The rhetorical strategy of calling attention to something by passing over it quickly and refusing to elaborate on its significance. Known as "gossip's trope." Also called occupatio (see Lanham's observation below).
Etymology:From the Latin, "concealment, insinuation"
Examples and Observations:
- "That night on MSNBC's Hardball, [Mark] Penn [chief strategist and pollster to Hillary Clinton in her 2008 presidential campaign] appeared in a segment from the debate hall spin room with [Joe] Trippi [advisor to John Edwards] and with [David] Axelrod [chief strategist for Barack Obama's campaign] via remote. Chris Matthews asked about the Clinton team's turn toward negativity, and Penn replied, 'The issue related to cocaine use is not something that the campaign was in any way raising.'
"'He just did it again! He just did it again! Unbelievable!' Trippi interrupted indignantly, pointing at Penn. 'He just said 'cocaine' again!'
"'I think you're saying "cocaine,"' Penn chuckled. 'I think you're saying it.'
"Axelrod shook his head mournfully at the sleaziness on display. Trippi fulminated further. And Penn returned to Clinton's Des Moines headquarters giddy as a schoolgirl, giggling to his colleagues, 'Did you notice how many times I said "cocaine"?'"
(J. Heilemann and M. Halperin, Game Change. HarperCollins, 2010)
- "I won’t dwell on the fatuous self-regard and not-quite-believable naïveté of Mr. Jenks, a New York University film school student who made Room 335 when he was 19. Let’s just say that the residents of Harbor Place, the assisted-living center in Florida where he lived and filmed for a month in the summer of 2005, seem more genuinely curious about him than he does about them."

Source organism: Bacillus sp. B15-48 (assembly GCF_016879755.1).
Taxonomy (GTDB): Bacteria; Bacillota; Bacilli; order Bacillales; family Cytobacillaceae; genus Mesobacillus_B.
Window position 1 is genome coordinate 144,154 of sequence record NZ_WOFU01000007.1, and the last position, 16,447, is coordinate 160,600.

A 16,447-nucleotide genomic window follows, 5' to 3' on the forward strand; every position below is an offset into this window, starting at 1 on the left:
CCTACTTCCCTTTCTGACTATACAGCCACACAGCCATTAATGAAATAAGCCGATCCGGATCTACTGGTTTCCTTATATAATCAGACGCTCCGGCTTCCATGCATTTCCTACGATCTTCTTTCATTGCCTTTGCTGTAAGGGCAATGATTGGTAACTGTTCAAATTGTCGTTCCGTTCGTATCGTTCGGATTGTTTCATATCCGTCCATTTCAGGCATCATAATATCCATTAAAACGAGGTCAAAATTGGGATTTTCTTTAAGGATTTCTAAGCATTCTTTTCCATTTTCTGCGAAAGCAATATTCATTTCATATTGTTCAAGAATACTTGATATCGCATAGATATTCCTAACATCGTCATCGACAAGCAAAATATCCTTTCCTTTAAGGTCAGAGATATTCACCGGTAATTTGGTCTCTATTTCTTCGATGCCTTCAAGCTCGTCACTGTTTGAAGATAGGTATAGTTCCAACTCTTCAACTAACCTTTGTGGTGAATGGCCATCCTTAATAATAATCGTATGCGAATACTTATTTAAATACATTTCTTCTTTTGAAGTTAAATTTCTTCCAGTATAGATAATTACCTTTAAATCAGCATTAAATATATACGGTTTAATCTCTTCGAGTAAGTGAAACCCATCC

(Mike Hale, "Film School Meets Assisted Living, With Understanding for All." The New York Times, Jan. 15, 2008)
- "An erroneous reading in the Ad Herennium has led to the currency of Occupatio as a synonym [for occultatio]. After a thorough discussion of this error in the tradition, my colleague H.A. Kelly has urged that 'the term occupatio should be retired from present-day use as a rhetorical term.' Let us by all means do so; reducing the number even by one helps clarify the muddle."
(Richard A. Lanham, A Handlist of Rhetorical Terms, 2nd ed. Univ. of California Press, 1991)
- Another member of the irony family, occupatio is a form of ironic denial A person denies that he or she is going to do something, but the act of denial ironically does the very thing that the person denies he or she is doing. . . . A television commercial for halogen light bulbs enacts a form of occupatio with a humorous touch. The voice-over for the commercial engages in denial, telling the viewers that buying these bulbs will not transform their homes. But visually, this verbal denial is subverted as viewers are shown pictures of homes that have been transformed into palaces."
(James Jasinski, Sourcebook on Rhetoric: Key Concepts in Contemporary Rhetorical Studies. Sage, 2001)